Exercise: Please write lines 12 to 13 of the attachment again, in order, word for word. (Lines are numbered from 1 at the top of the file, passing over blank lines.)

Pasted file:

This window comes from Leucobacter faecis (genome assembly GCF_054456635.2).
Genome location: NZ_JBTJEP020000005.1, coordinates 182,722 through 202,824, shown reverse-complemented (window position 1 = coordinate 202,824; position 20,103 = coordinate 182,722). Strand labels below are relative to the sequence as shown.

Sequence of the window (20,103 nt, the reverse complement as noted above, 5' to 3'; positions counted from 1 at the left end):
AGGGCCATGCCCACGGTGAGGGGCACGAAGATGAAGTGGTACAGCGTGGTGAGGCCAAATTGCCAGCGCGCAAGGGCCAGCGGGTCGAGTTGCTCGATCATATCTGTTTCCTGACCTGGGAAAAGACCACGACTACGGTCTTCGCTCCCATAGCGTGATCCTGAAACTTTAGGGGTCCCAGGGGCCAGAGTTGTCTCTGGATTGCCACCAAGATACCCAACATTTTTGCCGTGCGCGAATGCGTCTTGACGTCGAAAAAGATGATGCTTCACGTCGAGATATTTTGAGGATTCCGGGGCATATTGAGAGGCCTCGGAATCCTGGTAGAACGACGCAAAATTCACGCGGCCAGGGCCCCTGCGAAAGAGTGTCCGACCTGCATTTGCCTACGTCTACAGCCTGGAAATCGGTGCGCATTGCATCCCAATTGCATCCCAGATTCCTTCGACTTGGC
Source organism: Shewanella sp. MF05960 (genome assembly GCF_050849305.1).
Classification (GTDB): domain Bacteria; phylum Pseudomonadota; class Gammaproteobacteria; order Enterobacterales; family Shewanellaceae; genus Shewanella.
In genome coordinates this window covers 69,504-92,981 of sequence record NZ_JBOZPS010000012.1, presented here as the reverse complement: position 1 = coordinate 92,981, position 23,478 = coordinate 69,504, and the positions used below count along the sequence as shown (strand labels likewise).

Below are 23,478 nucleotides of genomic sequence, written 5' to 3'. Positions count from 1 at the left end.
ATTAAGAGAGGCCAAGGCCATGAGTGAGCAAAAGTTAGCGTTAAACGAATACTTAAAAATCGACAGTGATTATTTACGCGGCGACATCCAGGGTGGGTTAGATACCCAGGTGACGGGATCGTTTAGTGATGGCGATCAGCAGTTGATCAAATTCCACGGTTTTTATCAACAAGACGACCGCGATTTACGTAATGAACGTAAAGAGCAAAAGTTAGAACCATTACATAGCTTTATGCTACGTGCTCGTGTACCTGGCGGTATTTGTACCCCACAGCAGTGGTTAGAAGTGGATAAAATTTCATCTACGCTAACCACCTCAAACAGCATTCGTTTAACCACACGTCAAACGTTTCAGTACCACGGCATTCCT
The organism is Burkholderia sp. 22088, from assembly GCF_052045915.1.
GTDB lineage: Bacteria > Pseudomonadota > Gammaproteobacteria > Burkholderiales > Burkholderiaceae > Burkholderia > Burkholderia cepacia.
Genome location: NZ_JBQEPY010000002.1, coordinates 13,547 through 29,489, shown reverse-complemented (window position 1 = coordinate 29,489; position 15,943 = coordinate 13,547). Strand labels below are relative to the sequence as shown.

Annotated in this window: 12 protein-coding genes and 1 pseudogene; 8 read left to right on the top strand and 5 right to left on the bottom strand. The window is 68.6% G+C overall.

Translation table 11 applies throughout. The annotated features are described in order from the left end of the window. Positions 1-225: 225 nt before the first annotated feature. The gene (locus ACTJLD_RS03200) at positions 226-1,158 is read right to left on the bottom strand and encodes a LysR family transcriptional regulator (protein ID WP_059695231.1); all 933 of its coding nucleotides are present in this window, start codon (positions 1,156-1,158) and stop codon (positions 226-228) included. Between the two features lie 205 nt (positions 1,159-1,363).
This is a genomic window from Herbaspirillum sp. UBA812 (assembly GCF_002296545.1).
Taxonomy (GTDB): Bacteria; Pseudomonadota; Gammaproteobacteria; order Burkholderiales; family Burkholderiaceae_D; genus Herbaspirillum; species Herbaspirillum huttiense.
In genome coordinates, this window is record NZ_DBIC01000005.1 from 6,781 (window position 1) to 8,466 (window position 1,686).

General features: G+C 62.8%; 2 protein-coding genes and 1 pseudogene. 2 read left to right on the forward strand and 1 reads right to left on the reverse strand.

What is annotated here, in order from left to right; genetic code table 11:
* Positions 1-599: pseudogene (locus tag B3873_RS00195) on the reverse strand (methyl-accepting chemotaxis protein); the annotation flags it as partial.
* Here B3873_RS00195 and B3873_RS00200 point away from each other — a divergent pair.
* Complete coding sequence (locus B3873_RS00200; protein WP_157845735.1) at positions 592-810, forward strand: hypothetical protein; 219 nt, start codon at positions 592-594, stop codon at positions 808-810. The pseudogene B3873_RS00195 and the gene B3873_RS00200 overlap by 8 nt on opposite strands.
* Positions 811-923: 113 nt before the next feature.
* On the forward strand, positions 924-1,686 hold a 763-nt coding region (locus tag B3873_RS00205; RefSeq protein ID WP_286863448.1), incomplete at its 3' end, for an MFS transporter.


Genome location: NZ_JBQEPY010000002.1, coordinates 13,547 through 29,489, shown reverse-complemented (window position 1 = coordinate 29,489; position 15,943 = coordinate 13,547). Strand labels below are relative to the sequence as shown.

Annotated in this window: 12 protein-coding genes and 1 pseudogene; 8 read left to right on the top strand and 5 right to left on the bottom strand. The window is 68.6% G+C overall.